In 2014 I was the lead ux designer for a project to update the main navigation on Amazon.com.
We went through quite a process, much of which is still confidential. But here is where we ended up.
Amazon's site header had not been updated for over two years and was starting to look dated. Content had been added gradually over the previous two years and the overall design was starting to feel cramped.
Adjusting anything in the main nav at Amazon, even by a pixel or two, makes and loses millions of dollars for the impacted businesses. So a project to redesign the navigation becomes intensely political - quickly.
How I Helped
I created over 20 fully different navigation concepts, ranging from complete overhaul to small changes. We did in-house usability tests, and ran A/B tests on the live site for several variations.
A focus on search
We moved the search box up beside the Amazon logo to give it more priority. The overall color was updated to a blue/black tone that also helped elevate the search field and separate the nav from the rest of the page content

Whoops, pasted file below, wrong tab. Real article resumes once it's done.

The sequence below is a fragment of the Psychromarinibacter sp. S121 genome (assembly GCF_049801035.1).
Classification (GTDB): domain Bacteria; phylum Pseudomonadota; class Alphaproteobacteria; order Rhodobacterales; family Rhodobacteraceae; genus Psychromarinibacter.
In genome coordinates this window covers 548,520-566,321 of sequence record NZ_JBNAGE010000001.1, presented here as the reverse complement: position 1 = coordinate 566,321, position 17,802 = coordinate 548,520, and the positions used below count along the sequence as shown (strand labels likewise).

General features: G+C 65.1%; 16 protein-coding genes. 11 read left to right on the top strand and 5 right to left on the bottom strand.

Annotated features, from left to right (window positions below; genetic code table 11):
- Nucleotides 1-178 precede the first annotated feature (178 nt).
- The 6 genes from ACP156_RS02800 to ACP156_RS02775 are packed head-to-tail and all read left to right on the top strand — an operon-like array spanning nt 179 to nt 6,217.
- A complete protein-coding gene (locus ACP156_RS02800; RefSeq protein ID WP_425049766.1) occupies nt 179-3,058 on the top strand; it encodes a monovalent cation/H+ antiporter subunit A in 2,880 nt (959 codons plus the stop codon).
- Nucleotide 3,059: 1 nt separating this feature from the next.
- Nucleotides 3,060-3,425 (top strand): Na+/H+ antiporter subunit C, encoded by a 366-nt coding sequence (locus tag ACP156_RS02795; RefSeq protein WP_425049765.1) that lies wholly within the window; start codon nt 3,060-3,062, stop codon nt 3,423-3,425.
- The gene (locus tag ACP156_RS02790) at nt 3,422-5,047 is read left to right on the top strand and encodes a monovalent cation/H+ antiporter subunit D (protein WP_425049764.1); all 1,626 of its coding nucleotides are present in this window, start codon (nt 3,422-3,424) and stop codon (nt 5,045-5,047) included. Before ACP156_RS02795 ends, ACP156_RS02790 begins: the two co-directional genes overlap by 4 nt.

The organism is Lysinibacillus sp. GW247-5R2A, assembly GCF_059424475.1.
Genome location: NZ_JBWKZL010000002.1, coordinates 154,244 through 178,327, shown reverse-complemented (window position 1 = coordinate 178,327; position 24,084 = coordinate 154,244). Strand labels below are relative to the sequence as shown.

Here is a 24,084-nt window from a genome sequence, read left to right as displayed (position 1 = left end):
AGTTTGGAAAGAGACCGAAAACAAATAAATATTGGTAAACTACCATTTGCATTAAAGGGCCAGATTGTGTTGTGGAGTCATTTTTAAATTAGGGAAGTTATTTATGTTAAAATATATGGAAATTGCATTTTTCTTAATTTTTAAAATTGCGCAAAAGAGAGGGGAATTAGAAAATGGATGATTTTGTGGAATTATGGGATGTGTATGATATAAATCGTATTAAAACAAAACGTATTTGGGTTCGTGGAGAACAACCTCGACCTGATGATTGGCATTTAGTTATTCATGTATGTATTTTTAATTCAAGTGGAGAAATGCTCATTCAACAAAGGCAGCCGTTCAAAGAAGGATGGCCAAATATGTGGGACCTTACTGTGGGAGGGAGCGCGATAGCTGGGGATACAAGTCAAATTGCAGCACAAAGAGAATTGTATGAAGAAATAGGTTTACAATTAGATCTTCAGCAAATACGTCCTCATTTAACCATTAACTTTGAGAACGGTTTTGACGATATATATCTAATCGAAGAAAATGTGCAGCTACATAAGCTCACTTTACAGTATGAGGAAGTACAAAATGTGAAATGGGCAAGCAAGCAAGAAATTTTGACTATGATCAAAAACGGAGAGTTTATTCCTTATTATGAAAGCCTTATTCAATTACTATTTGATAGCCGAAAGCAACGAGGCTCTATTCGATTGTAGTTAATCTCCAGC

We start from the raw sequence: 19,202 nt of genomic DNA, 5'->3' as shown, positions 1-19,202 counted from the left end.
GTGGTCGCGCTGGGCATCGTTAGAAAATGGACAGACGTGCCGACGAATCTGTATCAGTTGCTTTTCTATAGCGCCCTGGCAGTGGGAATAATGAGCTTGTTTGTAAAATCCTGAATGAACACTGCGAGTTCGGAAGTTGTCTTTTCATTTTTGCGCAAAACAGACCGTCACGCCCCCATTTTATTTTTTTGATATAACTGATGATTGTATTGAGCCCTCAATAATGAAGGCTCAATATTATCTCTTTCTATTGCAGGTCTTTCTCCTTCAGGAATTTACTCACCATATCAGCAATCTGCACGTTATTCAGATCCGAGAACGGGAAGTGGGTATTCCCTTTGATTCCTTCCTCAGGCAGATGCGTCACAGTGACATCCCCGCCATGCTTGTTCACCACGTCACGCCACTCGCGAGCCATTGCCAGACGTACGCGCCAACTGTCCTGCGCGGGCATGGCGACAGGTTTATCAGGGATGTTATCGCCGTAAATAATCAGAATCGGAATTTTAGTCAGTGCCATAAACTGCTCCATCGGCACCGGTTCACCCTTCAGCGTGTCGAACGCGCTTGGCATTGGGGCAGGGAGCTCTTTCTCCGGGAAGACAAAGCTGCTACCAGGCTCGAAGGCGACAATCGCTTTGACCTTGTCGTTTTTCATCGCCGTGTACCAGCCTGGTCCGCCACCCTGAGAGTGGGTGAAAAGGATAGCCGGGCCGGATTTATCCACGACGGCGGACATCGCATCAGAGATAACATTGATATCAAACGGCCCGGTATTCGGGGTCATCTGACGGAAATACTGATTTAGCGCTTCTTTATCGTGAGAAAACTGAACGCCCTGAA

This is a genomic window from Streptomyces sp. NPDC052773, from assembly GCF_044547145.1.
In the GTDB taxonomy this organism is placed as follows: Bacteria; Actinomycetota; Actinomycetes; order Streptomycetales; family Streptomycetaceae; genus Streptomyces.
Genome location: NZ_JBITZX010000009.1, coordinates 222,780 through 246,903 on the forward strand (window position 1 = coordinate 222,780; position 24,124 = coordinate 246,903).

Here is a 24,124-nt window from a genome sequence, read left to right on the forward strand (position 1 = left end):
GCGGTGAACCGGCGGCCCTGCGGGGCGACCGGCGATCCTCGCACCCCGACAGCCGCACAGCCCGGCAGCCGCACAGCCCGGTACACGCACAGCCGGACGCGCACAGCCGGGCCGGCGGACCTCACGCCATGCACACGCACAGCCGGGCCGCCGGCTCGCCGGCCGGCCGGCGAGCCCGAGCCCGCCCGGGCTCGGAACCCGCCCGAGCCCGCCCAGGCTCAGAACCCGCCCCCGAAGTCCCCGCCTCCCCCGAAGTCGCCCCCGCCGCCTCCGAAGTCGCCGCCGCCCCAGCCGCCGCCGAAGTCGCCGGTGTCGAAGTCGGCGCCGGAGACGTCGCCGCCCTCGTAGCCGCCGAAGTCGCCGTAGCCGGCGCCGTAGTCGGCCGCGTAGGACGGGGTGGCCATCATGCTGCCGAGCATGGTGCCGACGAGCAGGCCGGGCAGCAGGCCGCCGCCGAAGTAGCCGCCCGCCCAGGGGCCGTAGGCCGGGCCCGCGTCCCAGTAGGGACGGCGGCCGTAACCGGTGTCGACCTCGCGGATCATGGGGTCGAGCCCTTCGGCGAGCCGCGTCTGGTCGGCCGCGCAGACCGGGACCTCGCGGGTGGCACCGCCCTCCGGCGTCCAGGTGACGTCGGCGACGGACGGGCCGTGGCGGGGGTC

In addition to elevating search, we increased visibility for Amazon's Devices, since at this time the Fire Phone was about to launch, shortly followed by the Fire TV. Kindles and Fire Tablets were already a key part of the Amazon device family.
a clearer, more usable navigation
One of the goals for this update was to make it easier for the user to quickly focus on the important part of the navigation for their task. Some of the methods we used to accomplish this were: removing visual clutter, adding better active and focus states, and improving visual hierarchy for the key content in the nav. We also removed superfluous or misleading text. "Shop by Department" became "Departments", the word "Cart" next to to the shopping cart icon was removed, "Jason's Amazon" became "Recommended for You", etc.
WHAT HAS LAUNCHED SO FAR
The nav that is currently live on the site uses the darker color background and has moved search up beside the amazon logo. It looks like this.
We launched the first update to Amazon.com's desktop site header in over two years. It improved performance, prioritized elements that were most valuable to users (like search), and helped the user more quickly understand Amazon's pages by differentiating the navigation from the rest of the page content.